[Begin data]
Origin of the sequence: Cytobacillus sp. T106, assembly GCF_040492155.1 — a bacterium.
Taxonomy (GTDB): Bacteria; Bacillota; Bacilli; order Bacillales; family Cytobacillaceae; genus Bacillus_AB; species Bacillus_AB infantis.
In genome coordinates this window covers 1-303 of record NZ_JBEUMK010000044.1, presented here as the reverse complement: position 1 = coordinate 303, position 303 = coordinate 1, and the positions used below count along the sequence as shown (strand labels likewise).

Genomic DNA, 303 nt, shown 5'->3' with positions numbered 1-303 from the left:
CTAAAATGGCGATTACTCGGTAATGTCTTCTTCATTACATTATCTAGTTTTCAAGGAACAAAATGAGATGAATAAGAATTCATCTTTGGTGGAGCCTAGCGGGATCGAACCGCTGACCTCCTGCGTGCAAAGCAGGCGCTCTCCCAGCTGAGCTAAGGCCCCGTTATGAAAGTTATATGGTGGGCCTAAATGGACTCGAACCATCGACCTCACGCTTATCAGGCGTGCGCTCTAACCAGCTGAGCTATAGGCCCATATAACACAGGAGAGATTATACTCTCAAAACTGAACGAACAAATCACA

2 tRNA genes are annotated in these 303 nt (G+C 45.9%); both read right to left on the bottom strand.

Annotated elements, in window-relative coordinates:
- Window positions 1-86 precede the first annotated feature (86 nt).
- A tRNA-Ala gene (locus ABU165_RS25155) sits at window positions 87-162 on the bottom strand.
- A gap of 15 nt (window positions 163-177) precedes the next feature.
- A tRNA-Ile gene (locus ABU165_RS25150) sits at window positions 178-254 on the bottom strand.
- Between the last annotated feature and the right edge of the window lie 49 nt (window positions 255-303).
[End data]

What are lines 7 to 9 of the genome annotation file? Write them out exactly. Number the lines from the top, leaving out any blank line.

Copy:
Annotated elements, in window-relative coordinates:
- Window positions 1-86 precede the first annotated feature (86 nt).
- A tRNA-Ala gene (locus ABU165_RS25155) sits at window positions 87-162 on the bottom strand.